The track, co-produced by George with Phil Spector, featured Ringo Starr and Jim Keltner on drums and other such alumni as Billy Preston and Leon Russell. It went to No. 10 in the UK and No. 23 in the US, and made the top ten around much of Europe.

On August 1,after rehearsals in New York, the concerts took place at 2.30pm and 8pm. They played to a total of 40,000 people, w details

Paul McCartney has claimed that "dozens" of potential Beatles songs were lost as he and John Lennon would frequently forget their work before getting the opportunity to record it.

The bassist was talking to The Evening Standard about how new recording devices have fundamentally changed the songwriting process, revealing that songs he co-wrote with Lennon in the 1960s were often forgotten the morning after.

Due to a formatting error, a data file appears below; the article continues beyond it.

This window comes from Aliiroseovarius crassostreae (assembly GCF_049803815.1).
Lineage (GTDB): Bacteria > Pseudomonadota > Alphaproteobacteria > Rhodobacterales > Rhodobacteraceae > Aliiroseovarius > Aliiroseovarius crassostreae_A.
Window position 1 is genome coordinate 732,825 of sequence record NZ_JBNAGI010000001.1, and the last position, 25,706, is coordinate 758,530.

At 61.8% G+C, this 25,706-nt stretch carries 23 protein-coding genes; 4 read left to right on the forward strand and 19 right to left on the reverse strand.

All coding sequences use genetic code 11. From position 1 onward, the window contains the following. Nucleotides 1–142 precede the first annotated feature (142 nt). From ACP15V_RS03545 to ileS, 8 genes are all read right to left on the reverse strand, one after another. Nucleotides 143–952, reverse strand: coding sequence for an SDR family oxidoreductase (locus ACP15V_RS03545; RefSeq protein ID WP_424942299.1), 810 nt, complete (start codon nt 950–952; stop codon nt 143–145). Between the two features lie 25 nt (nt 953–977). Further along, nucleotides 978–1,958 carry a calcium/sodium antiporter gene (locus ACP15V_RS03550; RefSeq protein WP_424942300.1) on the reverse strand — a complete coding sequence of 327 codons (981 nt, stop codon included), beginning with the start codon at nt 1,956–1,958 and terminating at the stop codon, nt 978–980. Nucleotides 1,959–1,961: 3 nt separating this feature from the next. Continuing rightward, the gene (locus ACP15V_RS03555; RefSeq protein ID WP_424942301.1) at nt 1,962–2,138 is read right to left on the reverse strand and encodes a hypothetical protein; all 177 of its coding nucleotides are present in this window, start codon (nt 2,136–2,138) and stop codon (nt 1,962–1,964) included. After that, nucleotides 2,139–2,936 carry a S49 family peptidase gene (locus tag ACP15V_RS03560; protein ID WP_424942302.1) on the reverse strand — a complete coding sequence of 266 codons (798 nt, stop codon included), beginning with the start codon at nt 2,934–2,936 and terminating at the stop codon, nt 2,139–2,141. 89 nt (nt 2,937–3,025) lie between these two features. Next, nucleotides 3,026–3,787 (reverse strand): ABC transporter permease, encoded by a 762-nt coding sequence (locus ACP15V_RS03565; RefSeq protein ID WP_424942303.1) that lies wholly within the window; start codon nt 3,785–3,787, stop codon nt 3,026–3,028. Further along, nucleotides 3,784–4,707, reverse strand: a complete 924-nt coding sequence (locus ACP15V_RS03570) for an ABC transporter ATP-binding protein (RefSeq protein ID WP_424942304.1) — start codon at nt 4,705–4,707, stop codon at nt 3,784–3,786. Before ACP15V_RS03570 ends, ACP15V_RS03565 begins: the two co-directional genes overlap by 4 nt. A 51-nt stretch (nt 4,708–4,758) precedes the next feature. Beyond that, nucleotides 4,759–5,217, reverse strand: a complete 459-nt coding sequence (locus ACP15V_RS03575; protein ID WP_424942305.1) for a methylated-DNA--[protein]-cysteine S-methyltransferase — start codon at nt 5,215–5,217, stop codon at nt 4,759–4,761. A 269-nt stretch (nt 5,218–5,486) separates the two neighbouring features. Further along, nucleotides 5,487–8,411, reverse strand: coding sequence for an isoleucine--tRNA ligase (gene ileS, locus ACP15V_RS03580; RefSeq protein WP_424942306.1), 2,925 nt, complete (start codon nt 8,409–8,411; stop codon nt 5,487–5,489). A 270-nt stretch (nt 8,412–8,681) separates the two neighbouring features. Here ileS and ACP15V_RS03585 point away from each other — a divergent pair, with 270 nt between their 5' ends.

"Things have changed quite a bit," said Sir Paul. "You've got recording devices now which change the songwriting process. For instance, John and I didn't have them when we first started writing, we would write a song and just have to remember it.

"And there was always the risk that we'd just forget it. If the next morning you couldn't remember it – it was gone. In actual fact you had to write songs that were memorable, because you had to remember them or they were lost! There must have been dozens lost this way. 

"We didn't have tape recorders. Now you can do it on your phone. So you would have to form the thing, have it all finished, remember it all, go in pretty quickly and record it. Now, because you can get things down on a device, I've got millions of things I want to record and details